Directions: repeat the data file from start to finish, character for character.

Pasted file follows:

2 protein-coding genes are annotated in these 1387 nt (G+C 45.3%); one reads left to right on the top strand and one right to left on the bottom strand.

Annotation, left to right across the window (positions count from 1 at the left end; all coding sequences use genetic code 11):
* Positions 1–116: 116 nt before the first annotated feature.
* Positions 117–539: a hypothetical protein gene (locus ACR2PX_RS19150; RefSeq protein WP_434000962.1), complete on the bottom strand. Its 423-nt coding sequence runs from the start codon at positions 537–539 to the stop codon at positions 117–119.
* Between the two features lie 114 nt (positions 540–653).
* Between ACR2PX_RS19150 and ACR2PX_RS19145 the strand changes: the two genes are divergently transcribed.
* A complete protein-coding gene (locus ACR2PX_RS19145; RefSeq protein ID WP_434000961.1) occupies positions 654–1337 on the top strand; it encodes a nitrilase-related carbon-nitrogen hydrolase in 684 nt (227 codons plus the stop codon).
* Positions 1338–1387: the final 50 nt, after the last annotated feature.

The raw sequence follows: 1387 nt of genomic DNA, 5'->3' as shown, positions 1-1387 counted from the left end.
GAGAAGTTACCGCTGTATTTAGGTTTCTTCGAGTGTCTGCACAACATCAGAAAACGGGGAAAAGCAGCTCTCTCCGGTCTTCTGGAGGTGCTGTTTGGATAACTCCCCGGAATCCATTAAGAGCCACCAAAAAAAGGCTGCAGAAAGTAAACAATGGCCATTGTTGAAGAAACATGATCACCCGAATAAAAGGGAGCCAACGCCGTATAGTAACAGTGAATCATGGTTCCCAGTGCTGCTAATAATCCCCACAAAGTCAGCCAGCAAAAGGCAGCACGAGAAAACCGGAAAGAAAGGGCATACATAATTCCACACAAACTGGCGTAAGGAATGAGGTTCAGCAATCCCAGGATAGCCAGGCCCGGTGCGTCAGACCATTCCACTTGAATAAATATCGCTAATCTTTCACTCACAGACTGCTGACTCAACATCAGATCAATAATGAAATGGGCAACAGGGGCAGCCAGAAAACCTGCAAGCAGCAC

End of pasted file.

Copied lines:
2 protein-coding genes are annotated in these 1387 nt (G+C 45.3%); one reads left to right on the top strand and one right to left on the bottom strand.

Annotation, left to right across the window (positions count from 1 at the left end; all coding sequences use genetic code 11):
* Positions 1–116: 116 nt before the first annotated feature.
* Positions 117–539: a hypothetical protein gene (locus ACR2PX_RS19150; RefSeq protein WP_434000962.1), complete on the bottom strand. Its 423-nt coding sequence runs from the start codon at positions 537–539 to the stop codon at positions 117–119.
* Between the two features lie 114 nt (positions 540–653).
* Between ACR2PX_RS19150 and ACR2PX_RS19145 the strand changes: the two genes are divergently transcribed.
* A complete protein-coding gene (locus ACR2PX_RS19145; RefSeq protein ID WP_434000961.1) occupies positions 654–1337 on the top strand; it encodes a nitrilase-related carbon-nitrogen hydrolase in 684 nt (227 codons plus the stop codon).
* Positions 1338–1387: the final 50 nt, after the last annotated feature.

The raw sequence follows: 1387 nt of genomic DNA, 5'->3' as shown, positions 1-1387 counted from the left end.
GAGAAGTTACCGCTGTATTTAGGTTTCTTCGAGTGTCTGCACAACATCAGAAAACGGGGAAAAGCAGCTCTCTCCGGTCTTCTGGAGGTGCTGTTTGGATAACTCCCCGGAATCCATTAAGAGCCACCAAAAAAAGGCTGCAGAAAGTAAACAATGGCCATTGTTGAAGAAACATGATCACCCGAATAAAAGGGAGCCAACGCCGTATAGTAACAGTGAATCATGGTTCCCAGTGCTGCTAATAATCCCCACAAAGTCAGCCAGCAAAAGGCAGCACGAGAAAACCGGAAAGAAAGGGCATACATAATTCCACACAAACTGGCGTAAGGAATGAGGTTCAGCAATCCCAGGATAGCCAGGCCCGGTGCGTCAGACCATTCCACTTGAATAAATATCGCTAATCTTTCACTCACAGACTGCTGACTCAACATCAGATCAATAATGAAATGGGCAACAGGGGCAGCCAGAAAACCTGCAAGCAGCAC